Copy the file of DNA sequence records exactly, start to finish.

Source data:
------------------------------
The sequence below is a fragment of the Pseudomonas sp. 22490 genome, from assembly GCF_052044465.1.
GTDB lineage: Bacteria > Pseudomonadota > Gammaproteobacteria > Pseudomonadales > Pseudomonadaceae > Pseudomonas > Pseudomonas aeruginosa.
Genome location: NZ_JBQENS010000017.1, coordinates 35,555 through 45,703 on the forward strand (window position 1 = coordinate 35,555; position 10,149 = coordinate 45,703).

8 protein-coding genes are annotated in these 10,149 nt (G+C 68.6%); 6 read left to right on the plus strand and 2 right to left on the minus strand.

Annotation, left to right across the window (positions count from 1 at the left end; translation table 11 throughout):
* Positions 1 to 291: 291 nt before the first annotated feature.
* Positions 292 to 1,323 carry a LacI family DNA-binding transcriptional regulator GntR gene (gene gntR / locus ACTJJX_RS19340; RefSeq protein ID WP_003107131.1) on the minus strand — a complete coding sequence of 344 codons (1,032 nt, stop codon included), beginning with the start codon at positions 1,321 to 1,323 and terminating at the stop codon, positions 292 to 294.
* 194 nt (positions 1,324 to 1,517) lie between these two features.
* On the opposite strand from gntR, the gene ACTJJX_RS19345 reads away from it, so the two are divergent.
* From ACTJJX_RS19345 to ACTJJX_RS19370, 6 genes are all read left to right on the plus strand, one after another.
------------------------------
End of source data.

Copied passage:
The sequence below is a fragment of the Pseudomonas sp. 22490 genome, from assembly GCF_052044465.1.
GTDB lineage: Bacteria > Pseudomonadota > Gammaproteobacteria > Pseudomonadales > Pseudomonadaceae > Pseudomonas > Pseudomonas aeruginosa.
Genome location: NZ_JBQENS010000017.1, coordinates 35,555 through 45,703 on the forward strand (window position 1 = coordinate 35,555; position 10,149 = coordinate 45,703).

8 protein-coding genes are annotated in these 10,149 nt (G+C 68.6%); 6 read left to right on the plus strand and 2 right to left on the minus strand.

Annotation, left to right across the window (positions count from 1 at the left end; translation table 11 throughout):
* Positions 1 to 291: 291 nt before the first annotated feature.
* Positions 292 to 1,323 carry a LacI family DNA-binding transcriptional regulator GntR gene (gene gntR / locus ACTJJX_RS19340; RefSeq protein ID WP_003107131.1) on the minus strand — a complete coding sequence of 344 codons (1,032 nt, stop codon included), beginning with the start codon at positions 1,321 to 1,323 and terminating at the stop codon, positions 292 to 294.
* 194 nt (positions 1,324 to 1,517) lie between these two features.
* On the opposite strand from gntR, the gene ACTJJX_RS19345 reads away from it, so the two are divergent.
* From ACTJJX_RS19345 to ACTJJX_RS19370, 6 genes are all read left to right on the plus strand, one after another.